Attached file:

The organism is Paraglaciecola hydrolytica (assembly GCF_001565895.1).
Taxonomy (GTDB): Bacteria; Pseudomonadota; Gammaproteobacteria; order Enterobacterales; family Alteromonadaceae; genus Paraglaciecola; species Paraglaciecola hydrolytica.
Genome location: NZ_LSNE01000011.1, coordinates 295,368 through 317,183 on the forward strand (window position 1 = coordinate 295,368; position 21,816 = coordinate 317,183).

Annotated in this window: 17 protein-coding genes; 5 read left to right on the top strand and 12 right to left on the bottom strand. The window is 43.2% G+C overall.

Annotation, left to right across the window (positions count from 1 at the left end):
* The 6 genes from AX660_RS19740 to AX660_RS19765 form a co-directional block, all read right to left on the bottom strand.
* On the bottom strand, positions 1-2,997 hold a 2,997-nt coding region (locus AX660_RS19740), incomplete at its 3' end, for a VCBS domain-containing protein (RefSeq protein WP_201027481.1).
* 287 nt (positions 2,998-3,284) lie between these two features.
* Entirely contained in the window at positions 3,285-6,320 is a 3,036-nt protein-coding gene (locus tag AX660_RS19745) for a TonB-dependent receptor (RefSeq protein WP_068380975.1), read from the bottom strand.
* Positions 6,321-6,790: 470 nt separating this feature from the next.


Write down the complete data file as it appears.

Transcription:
The organism is Paraglaciecola hydrolytica (assembly GCF_001565895.1).
Taxonomy (GTDB): Bacteria; Pseudomonadota; Gammaproteobacteria; order Enterobacterales; family Alteromonadaceae; genus Paraglaciecola; species Paraglaciecola hydrolytica.
Genome location: NZ_LSNE01000011.1, coordinates 295,368 through 317,183 on the forward strand (window position 1 = coordinate 295,368; position 21,816 = coordinate 317,183).

Annotated in this window: 17 protein-coding genes; 5 read left to right on the top strand and 12 right to left on the bottom strand. The window is 43.2% G+C overall.

Annotation, left to right across the window (positions count from 1 at the left end):
* The 6 genes from AX660_RS19740 to AX660_RS19765 form a co-directional block, all read right to left on the bottom strand.
* On the bottom strand, positions 1-2,997 hold a 2,997-nt coding region (locus AX660_RS19740), incomplete at its 3' end, for a VCBS domain-containing protein (RefSeq protein WP_201027481.1).
* 287 nt (positions 2,998-3,284) lie between these two features.
* Entirely contained in the window at positions 3,285-6,320 is a 3,036-nt protein-coding gene (locus tag AX660_RS19745) for a TonB-dependent receptor (RefSeq protein WP_068380975.1), read from the bottom strand.
* Positions 6,321-6,790: 470 nt separating this feature from the next.